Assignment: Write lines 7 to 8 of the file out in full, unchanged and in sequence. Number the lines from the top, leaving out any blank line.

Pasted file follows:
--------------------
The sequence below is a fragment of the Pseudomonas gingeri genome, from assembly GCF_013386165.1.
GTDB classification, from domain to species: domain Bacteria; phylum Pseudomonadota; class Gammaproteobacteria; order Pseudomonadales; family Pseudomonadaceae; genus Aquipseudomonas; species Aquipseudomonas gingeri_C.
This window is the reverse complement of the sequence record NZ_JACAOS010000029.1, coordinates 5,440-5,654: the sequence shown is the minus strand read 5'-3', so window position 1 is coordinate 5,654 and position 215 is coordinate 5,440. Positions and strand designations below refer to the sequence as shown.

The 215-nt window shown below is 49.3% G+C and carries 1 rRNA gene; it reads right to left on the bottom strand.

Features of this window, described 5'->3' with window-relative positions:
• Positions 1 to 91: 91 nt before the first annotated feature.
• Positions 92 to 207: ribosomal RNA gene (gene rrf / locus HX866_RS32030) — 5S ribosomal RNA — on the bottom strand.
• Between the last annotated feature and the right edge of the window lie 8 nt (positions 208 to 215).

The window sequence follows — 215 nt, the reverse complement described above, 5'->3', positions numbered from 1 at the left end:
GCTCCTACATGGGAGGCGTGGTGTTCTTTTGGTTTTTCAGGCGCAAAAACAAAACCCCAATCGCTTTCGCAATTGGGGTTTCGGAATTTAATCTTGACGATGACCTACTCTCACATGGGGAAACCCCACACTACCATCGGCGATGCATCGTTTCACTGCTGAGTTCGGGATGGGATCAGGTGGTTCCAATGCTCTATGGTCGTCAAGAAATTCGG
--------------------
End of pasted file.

• Positions 92 to 207: ribosomal RNA gene (gene rrf / locus HX866_RS32030) — 5S ribosomal RNA — on the bottom strand.
• Between the last annotated feature and the right edge of the window lie 8 nt (positions 208 to 215).